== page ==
More dramatically, anti-Assad pro-Islamic groups – and the ISIS was just one of about four groups that just managed to get more important than others – were supported by the U.S. as the "best guys" in Syria (much like Al Qaeda was supported by the U.S. in Afghanistan) just before the ISIS (as Al Qaeda 15 years earlier) became one of the greatest threats.
Yesterday, I originally didn't want to watch the particular episode of CrossTalk above because I couldn't imagine what new about the messy situation over there could be said. But the program was very good, thanks to the host, Ivan Eland, and especially Rachel Shabi who is an Iraqi Jewish expert in the Middle East affairs.
The U.S. don't have any plan what will happen "after the bombing of the ISIS". The main defect of the U.S. thinking is their implicit belief that one can "eliminate the ISIS by bombs". But the ISIS is primarily a vision, an ideology. You just can't eliminate an ideology by bombs. On the contrary, such an external attack may only strengthen the ideology.
Another way to generalize the observation is that the U.S. is often unable to see that the thinking that "we have to do something" often makes things worse, not better.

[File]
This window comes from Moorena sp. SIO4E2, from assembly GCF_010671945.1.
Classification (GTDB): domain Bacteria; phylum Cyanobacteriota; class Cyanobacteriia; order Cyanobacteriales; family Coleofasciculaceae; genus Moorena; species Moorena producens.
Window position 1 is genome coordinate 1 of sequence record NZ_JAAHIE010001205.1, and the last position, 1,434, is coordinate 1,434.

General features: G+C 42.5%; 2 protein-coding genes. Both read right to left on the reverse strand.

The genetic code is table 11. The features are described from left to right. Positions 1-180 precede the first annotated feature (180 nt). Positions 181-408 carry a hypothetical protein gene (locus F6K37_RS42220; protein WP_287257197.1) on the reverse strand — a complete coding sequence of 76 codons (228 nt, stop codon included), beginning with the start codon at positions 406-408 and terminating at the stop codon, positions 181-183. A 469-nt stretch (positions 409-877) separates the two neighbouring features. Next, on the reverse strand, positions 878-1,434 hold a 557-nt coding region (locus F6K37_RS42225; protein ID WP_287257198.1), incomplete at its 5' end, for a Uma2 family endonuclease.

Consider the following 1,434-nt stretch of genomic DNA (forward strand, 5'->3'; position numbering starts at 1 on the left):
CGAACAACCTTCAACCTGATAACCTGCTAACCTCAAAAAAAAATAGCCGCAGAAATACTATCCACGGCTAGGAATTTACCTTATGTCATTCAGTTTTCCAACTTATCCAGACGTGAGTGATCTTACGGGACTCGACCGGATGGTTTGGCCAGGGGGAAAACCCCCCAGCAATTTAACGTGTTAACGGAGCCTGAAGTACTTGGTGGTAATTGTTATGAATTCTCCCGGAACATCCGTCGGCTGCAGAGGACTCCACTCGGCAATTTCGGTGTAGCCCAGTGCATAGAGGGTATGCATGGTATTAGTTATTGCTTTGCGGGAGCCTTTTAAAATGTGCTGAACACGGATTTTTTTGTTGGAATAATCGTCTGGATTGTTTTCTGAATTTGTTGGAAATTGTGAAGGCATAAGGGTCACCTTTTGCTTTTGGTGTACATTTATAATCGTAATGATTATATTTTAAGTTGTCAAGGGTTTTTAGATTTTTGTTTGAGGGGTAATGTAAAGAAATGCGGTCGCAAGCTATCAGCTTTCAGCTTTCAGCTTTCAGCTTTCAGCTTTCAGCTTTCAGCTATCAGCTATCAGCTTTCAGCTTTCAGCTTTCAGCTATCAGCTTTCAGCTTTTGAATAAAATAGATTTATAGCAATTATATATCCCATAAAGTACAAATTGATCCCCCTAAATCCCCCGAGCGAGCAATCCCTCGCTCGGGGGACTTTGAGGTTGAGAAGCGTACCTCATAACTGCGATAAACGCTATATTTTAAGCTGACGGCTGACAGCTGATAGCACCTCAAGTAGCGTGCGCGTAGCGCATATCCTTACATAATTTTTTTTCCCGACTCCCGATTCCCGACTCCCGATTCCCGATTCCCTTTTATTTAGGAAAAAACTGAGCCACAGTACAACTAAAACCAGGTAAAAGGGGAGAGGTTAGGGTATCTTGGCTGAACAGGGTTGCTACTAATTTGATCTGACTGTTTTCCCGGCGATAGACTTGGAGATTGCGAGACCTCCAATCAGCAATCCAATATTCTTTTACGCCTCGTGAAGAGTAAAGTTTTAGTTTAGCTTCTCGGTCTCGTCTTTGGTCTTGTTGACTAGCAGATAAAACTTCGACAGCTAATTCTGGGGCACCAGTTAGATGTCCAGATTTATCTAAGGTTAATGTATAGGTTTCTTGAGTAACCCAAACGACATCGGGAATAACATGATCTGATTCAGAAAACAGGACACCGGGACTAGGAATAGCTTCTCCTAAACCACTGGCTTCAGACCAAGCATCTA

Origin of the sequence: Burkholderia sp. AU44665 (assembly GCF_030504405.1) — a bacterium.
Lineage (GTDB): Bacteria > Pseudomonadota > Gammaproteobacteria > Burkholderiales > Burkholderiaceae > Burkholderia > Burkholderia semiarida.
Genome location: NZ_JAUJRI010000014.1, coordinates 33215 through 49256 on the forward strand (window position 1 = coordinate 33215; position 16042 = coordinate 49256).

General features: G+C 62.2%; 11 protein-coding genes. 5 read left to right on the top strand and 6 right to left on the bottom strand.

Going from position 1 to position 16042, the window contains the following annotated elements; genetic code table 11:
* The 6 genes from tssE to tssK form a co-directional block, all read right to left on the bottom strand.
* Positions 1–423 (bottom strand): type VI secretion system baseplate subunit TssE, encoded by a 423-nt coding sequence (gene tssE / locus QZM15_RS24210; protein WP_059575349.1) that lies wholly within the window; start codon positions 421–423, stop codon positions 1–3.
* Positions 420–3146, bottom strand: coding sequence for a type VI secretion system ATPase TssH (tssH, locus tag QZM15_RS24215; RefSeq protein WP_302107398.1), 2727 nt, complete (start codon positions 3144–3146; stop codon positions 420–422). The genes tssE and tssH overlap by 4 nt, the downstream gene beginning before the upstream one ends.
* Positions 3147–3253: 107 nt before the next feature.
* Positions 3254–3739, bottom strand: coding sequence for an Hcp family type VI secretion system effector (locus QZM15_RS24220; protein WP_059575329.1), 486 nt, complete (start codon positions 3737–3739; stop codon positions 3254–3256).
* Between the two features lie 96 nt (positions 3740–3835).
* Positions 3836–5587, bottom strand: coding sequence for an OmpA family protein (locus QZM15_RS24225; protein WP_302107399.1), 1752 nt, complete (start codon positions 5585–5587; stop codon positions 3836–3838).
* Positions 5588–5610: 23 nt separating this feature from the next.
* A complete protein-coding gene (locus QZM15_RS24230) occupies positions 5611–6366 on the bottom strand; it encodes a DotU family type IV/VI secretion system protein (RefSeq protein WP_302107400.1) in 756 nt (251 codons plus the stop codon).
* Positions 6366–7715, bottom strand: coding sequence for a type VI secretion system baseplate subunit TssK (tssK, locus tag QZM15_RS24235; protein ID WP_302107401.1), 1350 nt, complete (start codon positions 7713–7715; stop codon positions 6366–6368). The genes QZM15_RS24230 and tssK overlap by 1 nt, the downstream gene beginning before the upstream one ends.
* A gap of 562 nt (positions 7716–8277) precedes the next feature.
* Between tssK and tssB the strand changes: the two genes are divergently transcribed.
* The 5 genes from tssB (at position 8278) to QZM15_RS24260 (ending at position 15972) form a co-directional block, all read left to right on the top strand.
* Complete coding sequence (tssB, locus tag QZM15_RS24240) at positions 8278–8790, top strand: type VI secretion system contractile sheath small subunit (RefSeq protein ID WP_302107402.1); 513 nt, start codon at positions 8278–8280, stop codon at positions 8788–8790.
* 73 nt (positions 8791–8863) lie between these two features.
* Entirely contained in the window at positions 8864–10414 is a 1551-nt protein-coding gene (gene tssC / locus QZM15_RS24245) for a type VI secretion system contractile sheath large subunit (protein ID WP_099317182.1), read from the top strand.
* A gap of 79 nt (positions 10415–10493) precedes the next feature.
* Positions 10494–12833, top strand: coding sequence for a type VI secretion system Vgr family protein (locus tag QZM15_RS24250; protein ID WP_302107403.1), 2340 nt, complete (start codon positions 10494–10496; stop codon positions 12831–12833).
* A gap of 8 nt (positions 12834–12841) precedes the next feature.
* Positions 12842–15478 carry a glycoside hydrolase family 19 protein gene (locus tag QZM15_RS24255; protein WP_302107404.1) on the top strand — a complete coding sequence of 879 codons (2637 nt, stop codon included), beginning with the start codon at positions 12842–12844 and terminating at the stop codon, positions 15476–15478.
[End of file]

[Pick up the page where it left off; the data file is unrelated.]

If we assume that the permanent wars and chaos (in Iraq, Syria, Libya, Egypt etc. etc.) aren't really the very purpose of the U.S. policies, the American leaders seem utterly unable to invent plans for a sustainable arrangement in these countries. An aspect of this inability is that they're completely incapable of recognizing the actual "conditions on the ground" and the existing balance of the military and political power. It always looks like they are fighting wars in the vacuum – attempting to install a happy end from a Hollywood movie in a country whose history, traditions, dreams, and reality looks nothing like the beginning of the movie. The underlying defect of the American thinking is the same defect that makes it possible for feminism, black victimism, and similar cr*ppy ideologies to thrive in the U.S. – it's a complete divorce from the reality.